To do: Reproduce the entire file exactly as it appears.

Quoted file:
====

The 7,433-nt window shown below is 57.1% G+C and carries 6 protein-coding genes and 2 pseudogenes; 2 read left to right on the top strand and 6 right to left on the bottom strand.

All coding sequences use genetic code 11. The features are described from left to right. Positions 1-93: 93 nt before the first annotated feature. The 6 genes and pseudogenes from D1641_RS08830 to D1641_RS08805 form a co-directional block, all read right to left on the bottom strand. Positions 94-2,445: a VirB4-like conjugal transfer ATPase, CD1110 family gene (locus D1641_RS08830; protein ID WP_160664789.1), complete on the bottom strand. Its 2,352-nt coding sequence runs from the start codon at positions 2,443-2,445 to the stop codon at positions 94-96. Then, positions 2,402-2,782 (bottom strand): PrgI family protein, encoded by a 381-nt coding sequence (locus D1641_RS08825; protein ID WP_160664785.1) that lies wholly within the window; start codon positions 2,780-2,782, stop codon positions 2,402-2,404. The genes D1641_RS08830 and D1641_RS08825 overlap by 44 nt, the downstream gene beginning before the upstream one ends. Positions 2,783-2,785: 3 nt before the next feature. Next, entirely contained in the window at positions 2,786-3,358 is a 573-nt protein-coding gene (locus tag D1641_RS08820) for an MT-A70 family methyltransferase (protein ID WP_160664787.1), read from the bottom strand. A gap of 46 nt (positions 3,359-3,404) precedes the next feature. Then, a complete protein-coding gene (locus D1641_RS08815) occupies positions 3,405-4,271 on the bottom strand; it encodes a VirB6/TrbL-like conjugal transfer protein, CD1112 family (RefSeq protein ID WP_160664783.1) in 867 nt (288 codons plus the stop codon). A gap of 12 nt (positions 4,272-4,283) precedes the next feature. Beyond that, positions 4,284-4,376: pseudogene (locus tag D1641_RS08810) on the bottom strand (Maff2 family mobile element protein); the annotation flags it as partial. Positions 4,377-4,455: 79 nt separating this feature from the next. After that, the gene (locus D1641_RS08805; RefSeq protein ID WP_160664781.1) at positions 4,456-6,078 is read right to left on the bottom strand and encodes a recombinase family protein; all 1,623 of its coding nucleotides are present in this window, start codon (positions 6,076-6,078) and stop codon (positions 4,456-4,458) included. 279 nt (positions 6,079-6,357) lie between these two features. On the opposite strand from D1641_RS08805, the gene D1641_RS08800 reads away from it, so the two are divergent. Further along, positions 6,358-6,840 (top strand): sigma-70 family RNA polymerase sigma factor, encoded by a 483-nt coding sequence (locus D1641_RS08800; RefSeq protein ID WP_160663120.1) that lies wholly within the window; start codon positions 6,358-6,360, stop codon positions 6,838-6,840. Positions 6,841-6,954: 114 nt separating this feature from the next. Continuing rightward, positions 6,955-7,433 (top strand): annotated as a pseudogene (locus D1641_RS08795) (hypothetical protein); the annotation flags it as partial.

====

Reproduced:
The 7,433-nt window shown below is 57.1% G+C and carries 6 protein-coding genes and 2 pseudogenes; 2 read left to right on the top strand and 6 right to left on the bottom strand.

All coding sequences use genetic code 11. The features are described from left to right. Positions 1-93: 93 nt before the first annotated feature. The 6 genes and pseudogenes from D1641_RS08830 to D1641_RS08805 form a co-directional block, all read right to left on the bottom strand. Positions 94-2,445: a VirB4-like conjugal transfer ATPase, CD1110 family gene (locus D1641_RS08830; protein ID WP_160664789.1), complete on the bottom strand. Its 2,352-nt coding sequence runs from the start codon at positions 2,443-2,445 to the stop codon at positions 94-96. Then, positions 2,402-2,782 (bottom strand): PrgI family protein, encoded by a 381-nt coding sequence (locus D1641_RS08825; protein ID WP_160664785.1) that lies wholly within the window; start codon positions 2,780-2,782, stop codon positions 2,402-2,404. The genes D1641_RS08830 and D1641_RS08825 overlap by 44 nt, the downstream gene beginning before the upstream one ends. Positions 2,783-2,785: 3 nt before the next feature. Next, entirely contained in the window at positions 2,786-3,358 is a 573-nt protein-coding gene (locus tag D1641_RS08820) for an MT-A70 family methyltransferase (protein ID WP_160664787.1), read from the bottom strand. A gap of 46 nt (positions 3,359-3,404) precedes the next feature. Then, a complete protein-coding gene (locus D1641_RS08815) occupies positions 3,405-4,271 on the bottom strand; it encodes a VirB6/TrbL-like conjugal transfer protein, CD1112 family (RefSeq protein ID WP_160664783.1) in 867 nt (288 codons plus the stop codon). A gap of 12 nt (positions 4,272-4,283) precedes the next feature. Beyond that, positions 4,284-4,376: pseudogene (locus tag D1641_RS08810) on the bottom strand (Maff2 family mobile element protein); the annotation flags it as partial. Positions 4,377-4,455: 79 nt separating this feature from the next. After that, the gene (locus D1641_RS08805; RefSeq protein ID WP_160664781.1) at positions 4,456-6,078 is read right to left on the bottom strand and encodes a recombinase family protein; all 1,623 of its coding nucleotides are present in this window, start codon (positions 6,076-6,078) and stop codon (positions 4,456-4,458) included. 279 nt (positions 6,079-6,357) lie between these two features. On the opposite strand from D1641_RS08805, the gene D1641_RS08800 reads away from it, so the two are divergent. Further along, positions 6,358-6,840 (top strand): sigma-70 family RNA polymerase sigma factor, encoded by a 483-nt coding sequence (locus D1641_RS08800; RefSeq protein ID WP_160663120.1) that lies wholly within the window; start codon positions 6,358-6,360, stop codon positions 6,838-6,840. Positions 6,841-6,954: 114 nt separating this feature from the next. Continuing rightward, positions 6,955-7,433 (top strand): annotated as a pseudogene (locus D1641_RS08795) (hypothetical protein); the annotation flags it as partial.